Being Physically Fit May Boost School Grades

Academic performance influenced by multiple fitness components in kids and teenagers

/ Author:  / Reviewed by: Joseph V. Madia, MD Beth Bolt, RPh

(RxWiki News) Being physically fit is healthy for the body and mind, regardless of age. New research suggests that physical fitness also may give a boost to kids' grades in school.

A recent study found that multiple components of physical fitness, especially motor ability, had a positive influence the academic performance of children and teens.

The researchers believe that greater efforts should be made to promote physical fitness activities in young people. They recommended that these activities involve endurance and coordination.

"Discuss your child’s physical activity with a pediatrician."

The lead author of this study was Irene Esteban-Cornejo, MSc, from the Department of Physical Education, Sports and Human Movement at Autonomous University of Madrid in Spain.

This study included 2,038 youths (989 girls and 1,049 boys) aged 6 to 18 years old from schools in Madrid and Cadiz, Spain. These participants were enrolled in the UP & DOWN study between September 2011 and June 2012. The average age of the entire study population was 10 years old.

The researchers tested the participants’ fitness abilities by measuring three components: cardiorespiratory capacity, motor ability and muscle strength.

Cardiorespiratory capacity describes the ability of the body to use and replenish oxygen and blood flow for fuel during a certain amount of time exercising. Motor ability was determined by measuring speed of movement, agility and coordination.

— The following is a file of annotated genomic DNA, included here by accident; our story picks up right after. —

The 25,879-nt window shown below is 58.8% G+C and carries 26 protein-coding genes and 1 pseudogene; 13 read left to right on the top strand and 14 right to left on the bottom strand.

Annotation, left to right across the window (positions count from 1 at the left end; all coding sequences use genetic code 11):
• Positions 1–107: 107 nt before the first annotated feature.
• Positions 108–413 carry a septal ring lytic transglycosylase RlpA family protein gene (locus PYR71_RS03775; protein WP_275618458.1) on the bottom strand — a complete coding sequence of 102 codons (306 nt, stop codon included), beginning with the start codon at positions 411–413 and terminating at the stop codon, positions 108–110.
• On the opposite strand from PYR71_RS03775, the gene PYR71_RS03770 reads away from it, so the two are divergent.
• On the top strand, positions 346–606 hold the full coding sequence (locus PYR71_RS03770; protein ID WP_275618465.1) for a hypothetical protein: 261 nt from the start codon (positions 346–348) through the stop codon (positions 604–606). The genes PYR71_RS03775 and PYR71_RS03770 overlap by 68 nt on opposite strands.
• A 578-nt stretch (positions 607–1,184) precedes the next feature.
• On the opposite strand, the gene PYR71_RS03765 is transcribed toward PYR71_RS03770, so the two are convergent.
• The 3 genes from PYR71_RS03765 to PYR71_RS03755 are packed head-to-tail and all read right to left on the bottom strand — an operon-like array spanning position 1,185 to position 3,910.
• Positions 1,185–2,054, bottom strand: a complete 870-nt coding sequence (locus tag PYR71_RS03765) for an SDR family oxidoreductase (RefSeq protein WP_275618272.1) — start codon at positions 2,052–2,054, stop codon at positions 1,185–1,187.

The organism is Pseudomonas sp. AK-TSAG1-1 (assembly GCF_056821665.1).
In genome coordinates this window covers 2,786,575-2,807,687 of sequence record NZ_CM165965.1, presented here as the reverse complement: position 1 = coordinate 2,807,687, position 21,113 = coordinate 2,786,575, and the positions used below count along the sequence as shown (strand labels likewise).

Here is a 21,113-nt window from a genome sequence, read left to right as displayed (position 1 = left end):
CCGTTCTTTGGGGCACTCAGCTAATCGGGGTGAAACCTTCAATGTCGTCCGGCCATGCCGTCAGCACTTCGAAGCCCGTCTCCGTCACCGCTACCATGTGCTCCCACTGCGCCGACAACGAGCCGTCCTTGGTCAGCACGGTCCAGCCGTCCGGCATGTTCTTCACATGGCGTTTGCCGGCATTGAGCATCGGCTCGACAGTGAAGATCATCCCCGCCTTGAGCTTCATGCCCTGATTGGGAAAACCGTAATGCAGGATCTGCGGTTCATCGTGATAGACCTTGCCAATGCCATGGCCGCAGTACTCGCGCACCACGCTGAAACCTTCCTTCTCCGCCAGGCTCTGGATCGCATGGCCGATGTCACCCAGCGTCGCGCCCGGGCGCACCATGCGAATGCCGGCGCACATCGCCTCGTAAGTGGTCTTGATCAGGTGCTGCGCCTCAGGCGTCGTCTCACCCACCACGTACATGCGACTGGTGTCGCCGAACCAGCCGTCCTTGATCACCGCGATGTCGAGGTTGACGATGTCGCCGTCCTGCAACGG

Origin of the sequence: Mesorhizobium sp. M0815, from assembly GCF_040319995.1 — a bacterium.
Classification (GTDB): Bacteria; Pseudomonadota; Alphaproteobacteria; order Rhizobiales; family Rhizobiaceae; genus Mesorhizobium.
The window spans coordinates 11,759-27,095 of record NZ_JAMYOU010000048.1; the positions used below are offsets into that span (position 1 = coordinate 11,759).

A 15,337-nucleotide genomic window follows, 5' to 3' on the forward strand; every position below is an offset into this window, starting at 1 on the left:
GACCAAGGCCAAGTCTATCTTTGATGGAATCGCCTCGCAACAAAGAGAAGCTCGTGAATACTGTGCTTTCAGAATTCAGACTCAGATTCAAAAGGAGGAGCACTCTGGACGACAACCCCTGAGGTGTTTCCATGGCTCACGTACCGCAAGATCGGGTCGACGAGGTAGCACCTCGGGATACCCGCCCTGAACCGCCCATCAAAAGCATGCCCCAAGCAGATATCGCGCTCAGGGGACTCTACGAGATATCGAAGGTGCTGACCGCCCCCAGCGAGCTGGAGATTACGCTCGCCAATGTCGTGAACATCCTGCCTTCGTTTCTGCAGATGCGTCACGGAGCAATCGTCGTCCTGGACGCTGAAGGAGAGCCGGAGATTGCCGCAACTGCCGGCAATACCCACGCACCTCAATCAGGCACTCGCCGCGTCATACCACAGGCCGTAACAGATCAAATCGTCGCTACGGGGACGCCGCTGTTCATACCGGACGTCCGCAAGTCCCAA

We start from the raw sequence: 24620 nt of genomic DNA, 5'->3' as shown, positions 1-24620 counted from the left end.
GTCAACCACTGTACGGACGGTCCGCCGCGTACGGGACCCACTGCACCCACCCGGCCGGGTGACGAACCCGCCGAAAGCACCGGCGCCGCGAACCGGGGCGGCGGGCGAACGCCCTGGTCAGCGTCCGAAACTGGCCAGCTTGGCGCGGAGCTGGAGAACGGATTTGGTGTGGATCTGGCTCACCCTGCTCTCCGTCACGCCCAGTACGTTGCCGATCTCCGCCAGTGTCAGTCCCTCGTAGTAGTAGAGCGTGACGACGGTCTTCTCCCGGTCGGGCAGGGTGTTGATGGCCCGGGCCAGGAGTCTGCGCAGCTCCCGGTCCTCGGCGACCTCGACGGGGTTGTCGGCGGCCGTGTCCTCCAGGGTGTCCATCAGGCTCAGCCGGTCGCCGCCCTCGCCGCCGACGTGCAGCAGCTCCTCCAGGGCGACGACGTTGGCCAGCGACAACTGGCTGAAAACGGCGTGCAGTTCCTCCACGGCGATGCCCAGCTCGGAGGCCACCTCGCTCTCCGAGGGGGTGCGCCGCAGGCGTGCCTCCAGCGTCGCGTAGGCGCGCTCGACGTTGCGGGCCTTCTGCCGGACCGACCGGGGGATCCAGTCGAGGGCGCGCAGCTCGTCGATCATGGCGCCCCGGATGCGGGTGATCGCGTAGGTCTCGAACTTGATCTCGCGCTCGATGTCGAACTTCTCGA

The participants were categorized into three risk groups according to how they scored on each fitness component:

  • Those with low motor ability and cardiorespiratory capacity were considered the group at highest risk.
  • Those with either low motor ability or low cardiorespiratory capacity were considered to be at medium risk.
  • Those who did not perform poorly on any fitness components were considered the nonrisk group.

The researchers also measured the participants’ height, weight and waist size to assess fatness.

The participants’ academic performance was evaluated using school records, and was measured by four indicators: grade in math, grade in language, average of math and language grades and overall grade point average.

After adjusting for fitness and fatness factors, the findings showed that cardiorespiratory capacity and motor ability were associated, both alone and combined, with all measures of academic performance. Although, motor ability was a bigger influence on academic performance than cardiorespiratory capacity.

Muscle strength was not associated with academic performance independent of cardiorespiratory capacity and motor ability.

The researchers observed that there were combined negative effects of low cardiorespiratory capacity and motor ability on academic performance in the high-risk group and the medium-risk group.

"Having high levels of cardiorespiratory and motor fitness may, to some extent, reduce the risk of school failure," Esteban-Cornejo said in a press statement.

"Greater confidence, a boost in self-esteem and an overall sense of wellbeing are just some of the benefits of performed motor movements and cardiovascular exercise," said Rusty Gregory, a personal trainer and wellness coach in Austin, Texas and author of "Self-Care Reform: How to Discover Your Own Path to Good Health."

"It is believed that the increase of oxygen to the brain, via aerobic exercise, will lead to improved cognition by creating new nerve cells and therefore, improved academic work. This study confirms that," Gregory told dailyRx News.

Esteban-Cornejo and colleagues recommended that efforts should be made to promote physical activities for children and teenagers that involve aerobic exercises and motor tasks to improve cardiorespiratory capacity and motor ability, thus improving academic development.

This study was limited because the data were cross-sectional, so the researchers could not determine a cause-and-effect relationship between physical fitness and academic performance. Also, the findings may not be generalizable outside of the study population.

This study was published on June 19 in The Journal of Pediatrics.

The National Plan for Research, Development and Innovation MICINN provided funding.

Review Date: 
June 19, 2014
Last Updated:
June 24, 2014